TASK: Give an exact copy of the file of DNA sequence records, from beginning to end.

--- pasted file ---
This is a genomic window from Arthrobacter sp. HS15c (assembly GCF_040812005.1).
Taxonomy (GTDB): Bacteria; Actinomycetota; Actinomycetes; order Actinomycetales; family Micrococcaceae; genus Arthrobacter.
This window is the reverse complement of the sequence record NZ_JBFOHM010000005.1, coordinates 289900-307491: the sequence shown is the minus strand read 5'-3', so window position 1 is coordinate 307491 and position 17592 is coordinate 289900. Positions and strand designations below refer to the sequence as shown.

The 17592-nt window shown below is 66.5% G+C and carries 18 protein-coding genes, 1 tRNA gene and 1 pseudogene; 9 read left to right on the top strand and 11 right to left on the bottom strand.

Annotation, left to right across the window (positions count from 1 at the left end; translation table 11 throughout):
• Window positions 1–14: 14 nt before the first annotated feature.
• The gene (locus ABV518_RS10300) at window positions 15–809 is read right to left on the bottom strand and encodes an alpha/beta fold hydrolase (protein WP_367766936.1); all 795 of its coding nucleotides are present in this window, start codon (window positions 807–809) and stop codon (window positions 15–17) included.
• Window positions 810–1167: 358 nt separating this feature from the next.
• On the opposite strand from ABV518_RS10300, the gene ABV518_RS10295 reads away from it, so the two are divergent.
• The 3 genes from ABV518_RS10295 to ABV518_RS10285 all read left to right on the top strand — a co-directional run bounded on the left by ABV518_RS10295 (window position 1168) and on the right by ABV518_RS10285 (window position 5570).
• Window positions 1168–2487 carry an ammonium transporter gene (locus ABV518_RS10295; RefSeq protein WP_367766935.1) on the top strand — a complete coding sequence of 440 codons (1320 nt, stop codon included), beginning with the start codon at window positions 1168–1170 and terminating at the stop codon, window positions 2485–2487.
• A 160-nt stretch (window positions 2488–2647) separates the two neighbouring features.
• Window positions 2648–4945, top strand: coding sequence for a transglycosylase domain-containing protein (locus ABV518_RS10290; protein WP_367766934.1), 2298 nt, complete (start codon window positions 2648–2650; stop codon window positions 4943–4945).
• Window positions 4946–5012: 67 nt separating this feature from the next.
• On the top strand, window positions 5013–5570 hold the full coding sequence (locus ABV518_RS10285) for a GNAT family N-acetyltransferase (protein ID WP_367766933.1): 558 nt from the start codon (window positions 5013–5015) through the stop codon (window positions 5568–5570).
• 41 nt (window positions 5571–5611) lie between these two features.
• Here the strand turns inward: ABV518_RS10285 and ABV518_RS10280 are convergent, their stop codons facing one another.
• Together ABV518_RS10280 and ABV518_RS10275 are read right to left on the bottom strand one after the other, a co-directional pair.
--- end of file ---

This is a genomic window from Arthrobacter sp. HS15c (assembly GCF_040812005.1).
Taxonomy (GTDB): Bacteria; Actinomycetota; Actinomycetes; order Actinomycetales; family Micrococcaceae; genus Arthrobacter.
This window is the reverse complement of the sequence record NZ_JBFOHM010000005.1, coordinates 289900-307491: the sequence shown is the minus strand read 5'-3', so window position 1 is coordinate 307491 and position 17592 is coordinate 289900. Positions and strand designations below refer to the sequence as shown.

The 17592-nt window shown below is 66.5% G+C and carries 18 protein-coding genes, 1 tRNA gene and 1 pseudogene; 9 read left to right on the top strand and 11 right to left on the bottom strand.

Annotation, left to right across the window (positions count from 1 at the left end; translation table 11 throughout):
• Window positions 1–14: 14 nt before the first annotated feature.
• The gene (locus ABV518_RS10300) at window positions 15–809 is read right to left on the bottom strand and encodes an alpha/beta fold hydrolase (protein WP_367766936.1); all 795 of its coding nucleotides are present in this window, start codon (window positions 807–809) and stop codon (window positions 15–17) included.
• Window positions 810–1167: 358 nt separating this feature from the next.
• On the opposite strand from ABV518_RS10300, the gene ABV518_RS10295 reads away from it, so the two are divergent.
• The 3 genes from ABV518_RS10295 to ABV518_RS10285 all read left to right on the top strand — a co-directional run bounded on the left by ABV518_RS10295 (window position 1168) and on the right by ABV518_RS10285 (window position 5570).
• Window positions 1168–2487 carry an ammonium transporter gene (locus ABV518_RS10295; RefSeq protein WP_367766935.1) on the top strand — a complete coding sequence of 440 codons (1320 nt, stop codon included), beginning with the start codon at window positions 1168–1170 and terminating at the stop codon, window positions 2485–2487.
• A 160-nt stretch (window positions 2488–2647) separates the two neighbouring features.
• Window positions 2648–4945, top strand: coding sequence for a transglycosylase domain-containing protein (locus ABV518_RS10290; protein WP_367766934.1), 2298 nt, complete (start codon window positions 2648–2650; stop codon window positions 4943–4945).
• Window positions 4946–5012: 67 nt separating this feature from the next.
• On the top strand, window positions 5013–5570 hold the full coding sequence (locus ABV518_RS10285) for a GNAT family N-acetyltransferase (protein ID WP_367766933.1): 558 nt from the start codon (window positions 5013–5015) through the stop codon (window positions 5568–5570).
• 41 nt (window positions 5571–5611) lie between these two features.
• Here the strand turns inward: ABV518_RS10285 and ABV518_RS10280 are convergent, their stop codons facing one another.
• Together ABV518_RS10280 and ABV518_RS10275 are read right to left on the bottom strand one after the other, a co-directional pair.